1. Divine essence of male virility.
Mistletoe (Viscum album) was seen in pre-Christian Europe as the symbol of maleness. The berries became attached to fertility and virility, becoming the symbol of romance.
2. The kissing plant.
Mistletoe stimulates young men, and sometime old, to grab the nearest female and plant a kiss on her. While not directly traceable to the plant’s well-known habit as a parasite, the action could be construed as a symbol of man’s dependence on woman. According to legend however, the habit started among the Druids in England, who considered mistletoe cut with a golden knife from oaks (to which it rarely attaches itself) as sacred. In Norse mythology, Baldur, the God of Peace, was slain by an arrow made from the plant. He was brought back to life by his fellow gods and mistletoe became sacred to Freya, Goddess of Love, who decreed that whosoever should pass under it would receive a kiss to show that the plant had ceased to be a symbol of hate. A likely story! Tradition has it that each time a kiss is planted, a berry should be plucked. When all the berries are gone, the kissing stops.
The Latin word viscum means sticky. Mistletoe berries contain a mucilaginous substance that is very adhesive. When a bird tries to eat the berries, which are high in protein, the juice gets stuck on their bills. They try to rub it off on the nearest branch, where the seed adheres then puts down its roots, er haustorium, the organ that sends out fibres to penetrate the wood, seeking out the nutrients from the arteries of the tree, upon which the mistletoe lives.
In South Africa, chewed mistletoe berries were once used as birdlime to catch birds. The messy mass was spit out and rolled into thin strands of sticky stuff, then wound around a perching branch. When the bird landed on it, it stuck and was then easy to capture. Incidentally, boiled bark from the holly tree was also used as birdlime.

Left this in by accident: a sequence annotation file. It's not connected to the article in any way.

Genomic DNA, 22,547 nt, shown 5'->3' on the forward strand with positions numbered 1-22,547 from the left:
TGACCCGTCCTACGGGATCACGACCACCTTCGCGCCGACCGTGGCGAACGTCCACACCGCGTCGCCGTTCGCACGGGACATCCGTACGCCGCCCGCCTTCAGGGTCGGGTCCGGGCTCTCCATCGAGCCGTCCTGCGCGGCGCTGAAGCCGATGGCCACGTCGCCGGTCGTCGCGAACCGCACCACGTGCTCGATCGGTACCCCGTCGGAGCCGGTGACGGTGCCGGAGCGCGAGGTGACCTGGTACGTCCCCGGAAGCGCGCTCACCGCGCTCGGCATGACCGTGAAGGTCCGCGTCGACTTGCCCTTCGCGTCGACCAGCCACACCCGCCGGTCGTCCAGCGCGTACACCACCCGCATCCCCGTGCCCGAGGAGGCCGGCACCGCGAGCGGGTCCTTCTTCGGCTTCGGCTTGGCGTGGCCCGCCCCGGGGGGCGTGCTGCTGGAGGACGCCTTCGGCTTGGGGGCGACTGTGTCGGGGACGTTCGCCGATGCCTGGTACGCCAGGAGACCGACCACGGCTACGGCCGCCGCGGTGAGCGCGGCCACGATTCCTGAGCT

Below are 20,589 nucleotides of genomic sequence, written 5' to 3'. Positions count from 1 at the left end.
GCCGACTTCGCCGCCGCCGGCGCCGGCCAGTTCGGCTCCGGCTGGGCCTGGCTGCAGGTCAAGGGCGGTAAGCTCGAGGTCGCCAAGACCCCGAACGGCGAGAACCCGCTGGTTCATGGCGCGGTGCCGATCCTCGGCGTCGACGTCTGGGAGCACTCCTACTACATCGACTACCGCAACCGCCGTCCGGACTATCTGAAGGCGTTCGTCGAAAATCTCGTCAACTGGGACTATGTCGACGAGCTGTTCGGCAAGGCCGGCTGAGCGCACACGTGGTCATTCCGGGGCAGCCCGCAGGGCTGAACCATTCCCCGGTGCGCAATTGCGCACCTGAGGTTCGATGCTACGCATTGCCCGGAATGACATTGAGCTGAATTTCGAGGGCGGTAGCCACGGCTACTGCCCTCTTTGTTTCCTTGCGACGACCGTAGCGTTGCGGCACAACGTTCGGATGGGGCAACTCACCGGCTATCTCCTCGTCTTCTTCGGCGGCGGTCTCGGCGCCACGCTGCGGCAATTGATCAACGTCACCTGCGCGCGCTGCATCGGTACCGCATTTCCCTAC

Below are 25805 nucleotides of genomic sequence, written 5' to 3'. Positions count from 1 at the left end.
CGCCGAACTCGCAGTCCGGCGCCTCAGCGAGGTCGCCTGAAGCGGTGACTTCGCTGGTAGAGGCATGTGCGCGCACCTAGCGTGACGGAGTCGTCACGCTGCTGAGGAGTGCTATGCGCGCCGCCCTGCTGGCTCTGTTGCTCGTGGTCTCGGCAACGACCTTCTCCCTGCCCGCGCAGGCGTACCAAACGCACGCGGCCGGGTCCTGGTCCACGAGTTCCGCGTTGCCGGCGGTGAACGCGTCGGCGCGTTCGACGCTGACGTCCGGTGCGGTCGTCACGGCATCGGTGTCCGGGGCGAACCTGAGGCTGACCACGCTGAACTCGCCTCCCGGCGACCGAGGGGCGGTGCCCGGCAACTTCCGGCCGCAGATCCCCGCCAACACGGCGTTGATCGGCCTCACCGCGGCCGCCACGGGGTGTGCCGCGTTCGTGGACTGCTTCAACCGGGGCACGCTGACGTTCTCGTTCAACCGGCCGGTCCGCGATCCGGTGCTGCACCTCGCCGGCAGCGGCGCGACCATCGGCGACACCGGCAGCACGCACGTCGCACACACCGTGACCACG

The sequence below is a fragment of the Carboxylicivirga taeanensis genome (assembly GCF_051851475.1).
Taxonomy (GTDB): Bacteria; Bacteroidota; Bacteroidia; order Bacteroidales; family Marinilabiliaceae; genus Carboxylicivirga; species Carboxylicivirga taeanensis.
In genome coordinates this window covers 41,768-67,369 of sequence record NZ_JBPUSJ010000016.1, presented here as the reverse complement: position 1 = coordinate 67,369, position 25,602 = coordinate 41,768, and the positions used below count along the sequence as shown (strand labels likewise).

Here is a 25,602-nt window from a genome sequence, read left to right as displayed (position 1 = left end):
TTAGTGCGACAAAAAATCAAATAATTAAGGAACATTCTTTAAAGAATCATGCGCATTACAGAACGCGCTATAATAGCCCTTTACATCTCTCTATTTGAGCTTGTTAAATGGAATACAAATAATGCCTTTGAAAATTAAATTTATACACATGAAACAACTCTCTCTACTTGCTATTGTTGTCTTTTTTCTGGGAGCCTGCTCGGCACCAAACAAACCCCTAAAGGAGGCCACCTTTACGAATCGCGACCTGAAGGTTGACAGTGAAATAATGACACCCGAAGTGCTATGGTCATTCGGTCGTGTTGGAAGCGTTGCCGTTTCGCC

Mistletoe is evergreen. It loves to parasitize trees such as apples, ash and hawthorn where it forms great green, leafy balls. A tree infested with it can look very green in midwinter. Some orchardists take advantage of mistletoe’s preference for apple trees, harvesting the fruit in the fall and the mistletoe in December when the berries ripen. This is what happens at Cotehele, England, in an orchard that dates back to 1731. The mistletoe is nurtured but controlled and not allowed to destroy its host.
6. North American mistletoe.
So far, we’ve been speaking about Viscum album, the mistletoe of Europe. Here in North America, we have our own version, the Phoradendron serotinum, which can have red, yellow, orange or white berries. This species is native to the eastern part of the continent and infects cedar, ash and elm, among other woody plants.
7. Are mistletoe berries poisonous?
While mistletoe is the favourite food of the silky-flycatcher and the mistletoe thrush, people can become very ill from eating its berries and leaves. They cause stomach cramps and diarrhea. Having said that, native Americans used the Phoradendronberries for medicinal purposes and Viscumwas used in Europe to treat circularity and respiratory problems.
8. What’s in a name?
The term mistletoe is said to derive from the Old English words for ‘mistal’ meaning dung, and ‘tan’ meaning twig. The American version is from a Greek word, phoradendron, meaning ‘thief of the tree’ for its parasitic propensities.
9. Kill your host, kill yourself.
While mistletoe can deform a tree’s branches and appear unsightly, it doesn’t generally kill the tree. It supplements its nutrition through some photosynthesis and sometimes eastern (American) mistletoe can be found growing on other mistletoe.
10. European or American, how can you tell?
European mistletoe has pairs of oval leaves with smooth edges. White berries grow in dense clusters of two to six. Eastern or American mistletoe has shorter, broader leaves and the berries grow in longer clusters of 10 or more.